Influence of incubation temperature on hatchling phenotype in reptiles

Booth, David T. (2006) Influence of incubation temperature on hatchling phenotype in reptiles. Physiological And Biochemical Zoology, 79 2: 274-281. doi:10.1086/499988

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Author Booth, David T.
Title Influence of incubation temperature on hatchling phenotype in reptiles
Journal name Physiological And Biochemical Zoology   Check publisher's open access policy
ISSN 1522-2152
Publication date 2006-03
Sub-type Article (original research)
DOI 10.1086/499988
Open Access Status File (Publisher version)
Volume 79
Issue 2
Start page 274
End page 281
Total pages 8
Place of publication Chicago, IL United States
Publisher University of Chicago Press
Collection year 2006
Language eng
Subject C1
270604 Comparative Physiology
780105 Biological sciences
Abstract Incubation temperature influences hatchling phenotypes such as sex, size, shape, color, behavior, and locomotor performance in many reptiles, and there is growing concern that global warming might adversely affect reptile populations by altering frequencies of hatchling phenotypes. Here I overview a recent theoretical model used to predict hatchling sex of reptiles with temperature-dependent sex determination. This model predicts that sex ratios will be fairly robust to moderate global warming as long as eggs experience substantial daily cyclic fluctuations in incubation temperatures so that embryos are exposed to temperatures that inhibit embryonic development for part of the day. I also review studies that examine the influence of incubation temperature on posthatch locomotion performance and growth because these are the traits that are likely to have the greatest effect on hatchling fitness. The majority of these studies used artificial constant-temperature incubation, but some have addressed fluctuating incubation temperature regimes. Although the number of studies is small, it appears that fluctuating temperatures may enhance hatchling locomotor performance. This finding should not be surprising, given that the majority of natural reptile nests are relatively shallow and therefore experience daily fluctuations in incubation temperature.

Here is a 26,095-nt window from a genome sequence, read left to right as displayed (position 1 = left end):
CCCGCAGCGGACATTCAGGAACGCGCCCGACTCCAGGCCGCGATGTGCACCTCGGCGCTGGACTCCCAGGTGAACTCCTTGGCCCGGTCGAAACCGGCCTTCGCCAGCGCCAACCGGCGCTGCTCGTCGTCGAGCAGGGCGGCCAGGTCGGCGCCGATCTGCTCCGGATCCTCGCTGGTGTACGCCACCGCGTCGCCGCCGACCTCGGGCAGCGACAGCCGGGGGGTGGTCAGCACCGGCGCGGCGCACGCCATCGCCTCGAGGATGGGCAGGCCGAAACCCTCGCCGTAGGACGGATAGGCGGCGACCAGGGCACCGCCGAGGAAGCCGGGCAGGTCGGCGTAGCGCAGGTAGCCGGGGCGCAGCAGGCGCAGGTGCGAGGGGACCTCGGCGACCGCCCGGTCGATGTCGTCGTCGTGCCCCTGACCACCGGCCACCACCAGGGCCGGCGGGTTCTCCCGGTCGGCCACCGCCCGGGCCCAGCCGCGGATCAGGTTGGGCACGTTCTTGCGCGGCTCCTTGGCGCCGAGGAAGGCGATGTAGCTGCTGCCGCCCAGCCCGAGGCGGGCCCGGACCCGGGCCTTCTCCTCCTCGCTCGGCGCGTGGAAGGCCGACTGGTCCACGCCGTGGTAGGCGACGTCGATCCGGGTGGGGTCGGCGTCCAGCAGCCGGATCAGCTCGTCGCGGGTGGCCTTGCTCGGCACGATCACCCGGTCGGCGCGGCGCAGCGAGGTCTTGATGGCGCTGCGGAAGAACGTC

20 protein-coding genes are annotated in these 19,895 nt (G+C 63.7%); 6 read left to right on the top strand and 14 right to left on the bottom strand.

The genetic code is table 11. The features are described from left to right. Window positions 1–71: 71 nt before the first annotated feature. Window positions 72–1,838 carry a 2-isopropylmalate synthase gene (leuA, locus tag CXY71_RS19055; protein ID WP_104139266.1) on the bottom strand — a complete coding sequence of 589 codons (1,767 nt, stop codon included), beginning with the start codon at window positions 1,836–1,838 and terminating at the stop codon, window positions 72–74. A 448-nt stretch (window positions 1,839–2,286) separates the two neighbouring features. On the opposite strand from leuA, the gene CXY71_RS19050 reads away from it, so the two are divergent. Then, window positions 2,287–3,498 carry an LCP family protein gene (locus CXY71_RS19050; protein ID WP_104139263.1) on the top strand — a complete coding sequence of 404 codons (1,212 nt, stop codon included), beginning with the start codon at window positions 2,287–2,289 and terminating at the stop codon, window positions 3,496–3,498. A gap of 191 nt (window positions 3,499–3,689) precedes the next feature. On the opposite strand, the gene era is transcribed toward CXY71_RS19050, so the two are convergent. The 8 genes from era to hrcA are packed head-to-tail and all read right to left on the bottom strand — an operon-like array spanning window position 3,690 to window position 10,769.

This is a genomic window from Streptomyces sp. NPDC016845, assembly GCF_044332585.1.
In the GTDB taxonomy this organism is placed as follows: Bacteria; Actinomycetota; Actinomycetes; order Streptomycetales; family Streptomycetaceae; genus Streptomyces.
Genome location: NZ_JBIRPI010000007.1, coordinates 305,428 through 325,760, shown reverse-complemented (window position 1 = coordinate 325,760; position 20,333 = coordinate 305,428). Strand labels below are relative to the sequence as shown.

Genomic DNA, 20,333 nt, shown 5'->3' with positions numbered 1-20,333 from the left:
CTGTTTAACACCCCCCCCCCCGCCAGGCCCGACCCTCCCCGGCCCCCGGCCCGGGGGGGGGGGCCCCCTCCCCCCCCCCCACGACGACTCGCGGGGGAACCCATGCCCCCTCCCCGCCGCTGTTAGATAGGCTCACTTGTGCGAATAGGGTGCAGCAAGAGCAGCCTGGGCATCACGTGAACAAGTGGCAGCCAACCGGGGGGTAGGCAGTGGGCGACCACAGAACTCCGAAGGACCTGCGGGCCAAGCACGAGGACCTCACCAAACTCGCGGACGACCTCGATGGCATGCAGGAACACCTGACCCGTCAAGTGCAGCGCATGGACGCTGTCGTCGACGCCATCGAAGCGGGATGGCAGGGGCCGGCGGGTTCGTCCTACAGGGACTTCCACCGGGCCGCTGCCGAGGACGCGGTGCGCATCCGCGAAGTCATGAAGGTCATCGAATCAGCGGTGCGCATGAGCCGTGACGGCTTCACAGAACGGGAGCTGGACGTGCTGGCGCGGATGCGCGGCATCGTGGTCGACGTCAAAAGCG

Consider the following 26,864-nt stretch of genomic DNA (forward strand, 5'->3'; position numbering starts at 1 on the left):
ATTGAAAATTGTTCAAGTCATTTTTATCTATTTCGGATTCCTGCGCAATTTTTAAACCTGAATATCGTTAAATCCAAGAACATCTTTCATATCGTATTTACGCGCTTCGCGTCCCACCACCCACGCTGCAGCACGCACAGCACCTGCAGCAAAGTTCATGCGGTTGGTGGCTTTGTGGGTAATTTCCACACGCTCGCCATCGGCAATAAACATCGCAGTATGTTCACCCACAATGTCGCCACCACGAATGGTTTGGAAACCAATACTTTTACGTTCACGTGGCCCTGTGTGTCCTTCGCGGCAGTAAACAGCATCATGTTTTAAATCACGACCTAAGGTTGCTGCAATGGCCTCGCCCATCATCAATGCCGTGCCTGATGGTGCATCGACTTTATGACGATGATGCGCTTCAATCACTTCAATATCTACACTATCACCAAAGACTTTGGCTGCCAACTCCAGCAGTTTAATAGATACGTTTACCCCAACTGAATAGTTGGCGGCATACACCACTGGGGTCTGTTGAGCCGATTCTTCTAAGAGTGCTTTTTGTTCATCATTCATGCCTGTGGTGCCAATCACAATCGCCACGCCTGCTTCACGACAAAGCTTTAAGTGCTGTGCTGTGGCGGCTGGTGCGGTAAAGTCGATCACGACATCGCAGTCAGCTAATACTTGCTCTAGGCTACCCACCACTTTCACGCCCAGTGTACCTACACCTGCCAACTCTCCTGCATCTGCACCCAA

Keyword Physiology
Turtles Chelydra-serpentina
Dependent Sex Determination
Chelodina-expansa Testudinata
Nest-site Selection
Pig-nosed Turtle
Locomotor Performance
Posthatching Growth
Natural Incubation
Northern Australia
Q-Index Code C1

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Created: Wed, 15 Aug 2007, 08:50:18 EST